2018 IABE Conference

Taking Language Learners to the Next Level

Thursday January 25 (evening) & Friday January 26
Boise, Idaho  Red Lion Downtowner

1800 Fairview Avenue
Boise, Idaho 83702
Tel: (208) 344-7691
Fax: (208) 336-3652


Thursday evening program:

Registration begins at 4:00   Buffet  at 5:00

Presentation begins at 6:00


150 Years of Idaho Latino History through Song and Word

Musicians and composers, Juan Manuel Barco from Seattle and Bonifacio Dominguez of Lewiston, together with cultural activist and singer, Ana Maria Schachtell of Boise, will talk about the traditional Mexican corrido or ballad and how this art form is the perfect tool to celebrate the history of the Latinos in Idaho.  They will select and perform some of the stories and ballads included in the book “Nuestros Corridos: 150 Years of Latino History through Song & Word – 1863 to 2013.”

Friday Keynote Speaker: Tim Blackburn

Planning with Intention for Student Interaction

Twenty first century standards can be seen as a language learning opportunity, as greater depth of knowledge requires students to use language in authentic ways that leads to generative learning. We know that, for our students to use language in these generative ways, we must create daily opportunities for our students to apprentice over time with adequate support (Heritage, Walqui, Linquanti, 2015).

This shift in expectations requires a “reformulation of practice” as we design “invitations” for students to connect and collaborate (Heritage, Walqui, Linquanti, 2015). Intentional planning practices for student interaction remind us that learning is a social act, one in which students are “active learners who co-construct knowledge of content” and language “through dialogue with their peers” (Heritage, Walqui, Linquanti, 2015, p.88). This session provides an overview of intentional planning practices that leverage tools like the WIDA Standards and the Education Northwest Task Analysis Process to help us highlight the role of disciplinary language in disciplinary content. The practices introduced here are tools for weaving language and content learning that can be applied across grades, disciplines, languages, and contexts.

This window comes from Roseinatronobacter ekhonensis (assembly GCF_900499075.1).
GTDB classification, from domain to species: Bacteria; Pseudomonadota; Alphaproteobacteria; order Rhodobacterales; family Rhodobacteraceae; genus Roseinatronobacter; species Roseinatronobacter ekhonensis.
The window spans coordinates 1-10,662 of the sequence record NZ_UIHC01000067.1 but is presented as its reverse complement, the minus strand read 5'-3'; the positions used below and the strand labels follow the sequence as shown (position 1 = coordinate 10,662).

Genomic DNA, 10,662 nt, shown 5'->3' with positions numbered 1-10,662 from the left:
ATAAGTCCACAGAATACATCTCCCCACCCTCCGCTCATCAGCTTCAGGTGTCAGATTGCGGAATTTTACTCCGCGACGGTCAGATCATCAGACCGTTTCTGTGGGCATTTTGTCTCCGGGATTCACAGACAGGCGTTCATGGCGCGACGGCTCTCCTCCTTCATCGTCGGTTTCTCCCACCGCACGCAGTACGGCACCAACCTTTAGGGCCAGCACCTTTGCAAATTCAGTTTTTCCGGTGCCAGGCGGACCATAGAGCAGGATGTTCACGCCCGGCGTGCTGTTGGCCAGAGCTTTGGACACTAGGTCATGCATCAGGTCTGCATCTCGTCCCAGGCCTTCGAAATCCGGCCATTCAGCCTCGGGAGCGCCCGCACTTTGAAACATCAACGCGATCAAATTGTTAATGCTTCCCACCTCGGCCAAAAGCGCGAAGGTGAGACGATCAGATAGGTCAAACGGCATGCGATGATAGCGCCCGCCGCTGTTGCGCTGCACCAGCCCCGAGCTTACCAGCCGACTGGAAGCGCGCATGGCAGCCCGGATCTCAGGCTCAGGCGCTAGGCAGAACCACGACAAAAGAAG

Tim Blackburn spent the early years of his career as a high school ESL teacher and bilingual educator in the Bronx, NY. In his final position in the New York City Department of Education Mr. Tim taught Global History, in English and Spanish, at International Community High School, one of NYC’s 12 newcomer high schools. It was this experience that impressed the true importance of integrating disciplinary language and content, especially through tasks designed to promote small group collaboration. He regards those years as the brightest in his career, and now that he is in Oregon, he continues to draw from those classroom lessons to inform how to support Emergent Bilingual students throughout the school day.

Since arriving in Oregon in 2012, he has worked as a TOSA in the Oregon Migrant Education Service Center, providing technical support to the hundreds of professionals working in Migrant Ed. throughout Oregon. He as also a founding member of the Education Equity Unit at the Oregon Department of Education. There, he designed and delivered professional learning for teachers and administrators to support language learners in the Common Core. At Education Northwest, Tim serves schools and school districts across the country in refining evidence-based programs and instructional practices for Emergent Bilingual students. Tim is a biliterate educator in Spanish and English.